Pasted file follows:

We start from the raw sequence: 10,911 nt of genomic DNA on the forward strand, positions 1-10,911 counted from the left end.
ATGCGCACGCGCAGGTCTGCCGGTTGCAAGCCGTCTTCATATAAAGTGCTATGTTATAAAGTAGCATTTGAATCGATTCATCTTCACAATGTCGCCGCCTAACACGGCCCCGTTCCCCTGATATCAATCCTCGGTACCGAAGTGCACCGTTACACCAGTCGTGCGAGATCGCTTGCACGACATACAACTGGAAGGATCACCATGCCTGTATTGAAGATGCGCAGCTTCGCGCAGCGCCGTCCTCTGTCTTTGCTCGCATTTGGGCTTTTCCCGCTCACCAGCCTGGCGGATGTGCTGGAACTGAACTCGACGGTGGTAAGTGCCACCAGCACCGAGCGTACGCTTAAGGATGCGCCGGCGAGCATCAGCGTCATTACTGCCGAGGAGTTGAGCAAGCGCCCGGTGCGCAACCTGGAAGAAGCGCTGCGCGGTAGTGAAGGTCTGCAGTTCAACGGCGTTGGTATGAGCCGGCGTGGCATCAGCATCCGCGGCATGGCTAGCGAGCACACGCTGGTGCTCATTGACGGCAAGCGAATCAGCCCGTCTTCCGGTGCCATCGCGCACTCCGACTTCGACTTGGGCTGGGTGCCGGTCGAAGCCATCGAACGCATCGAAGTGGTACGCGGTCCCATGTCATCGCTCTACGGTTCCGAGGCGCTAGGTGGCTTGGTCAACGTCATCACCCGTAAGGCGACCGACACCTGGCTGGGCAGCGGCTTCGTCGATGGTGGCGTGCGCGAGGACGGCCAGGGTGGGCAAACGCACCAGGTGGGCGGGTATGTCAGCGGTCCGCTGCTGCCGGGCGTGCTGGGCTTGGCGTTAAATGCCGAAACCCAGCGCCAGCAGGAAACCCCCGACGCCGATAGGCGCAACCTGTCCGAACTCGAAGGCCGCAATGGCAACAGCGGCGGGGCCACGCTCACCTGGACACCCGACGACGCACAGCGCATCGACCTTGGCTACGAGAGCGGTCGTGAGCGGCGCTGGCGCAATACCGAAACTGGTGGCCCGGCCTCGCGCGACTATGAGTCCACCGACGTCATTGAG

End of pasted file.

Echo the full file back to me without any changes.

We start from the raw sequence: 10,911 nt of genomic DNA on the forward strand, positions 1-10,911 counted from the left end.
ATGCGCACGCGCAGGTCTGCCGGTTGCAAGCCGTCTTCATATAAAGTGCTATGTTATAAAGTAGCATTTGAATCGATTCATCTTCACAATGTCGCCGCCTAACACGGCCCCGTTCCCCTGATATCAATCCTCGGTACCGAAGTGCACCGTTACACCAGTCGTGCGAGATCGCTTGCACGACATACAACTGGAAGGATCACCATGCCTGTATTGAAGATGCGCAGCTTCGCGCAGCGCCGTCCTCTGTCTTTGCTCGCATTTGGGCTTTTCCCGCTCACCAGCCTGGCGGATGTGCTGGAACTGAACTCGACGGTGGTAAGTGCCACCAGCACCGAGCGTACGCTTAAGGATGCGCCGGCGAGCATCAGCGTCATTACTGCCGAGGAGTTGAGCAAGCGCCCGGTGCGCAACCTGGAAGAAGCGCTGCGCGGTAGTGAAGGTCTGCAGTTCAACGGCGTTGGTATGAGCCGGCGTGGCATCAGCATCCGCGGCATGGCTAGCGAGCACACGCTGGTGCTCATTGACGGCAAGCGAATCAGCCCGTCTTCCGGTGCCATCGCGCACTCCGACTTCGACTTGGGCTGGGTGCCGGTCGAAGCCATCGAACGCATCGAAGTGGTACGCGGTCCCATGTCATCGCTCTACGGTTCCGAGGCGCTAGGTGGCTTGGTCAACGTCATCACCCGTAAGGCGACCGACACCTGGCTGGGCAGCGGCTTCGTCGATGGTGGCGTGCGCGAGGACGGCCAGGGTGGGCAAACGCACCAGGTGGGCGGGTATGTCAGCGGTCCGCTGCTGCCGGGCGTGCTGGGCTTGGCGTTAAATGCCGAAACCCAGCGCCAGCAGGAAACCCCCGACGCCGATAGGCGCAACCTGTCCGAACTCGAAGGCCGCAATGGCAACAGCGGCGGGGCCACGCTCACCTGGACACCCGACGACGCACAGCGCATCGACCTTGGCTACGAGAGCGGTCGTGAGCGGCGCTGGCGCAATACCGAAACTGGTGGCCCGGCCTCGCGCGACTATGAGTCCACCGACGTCATTGAG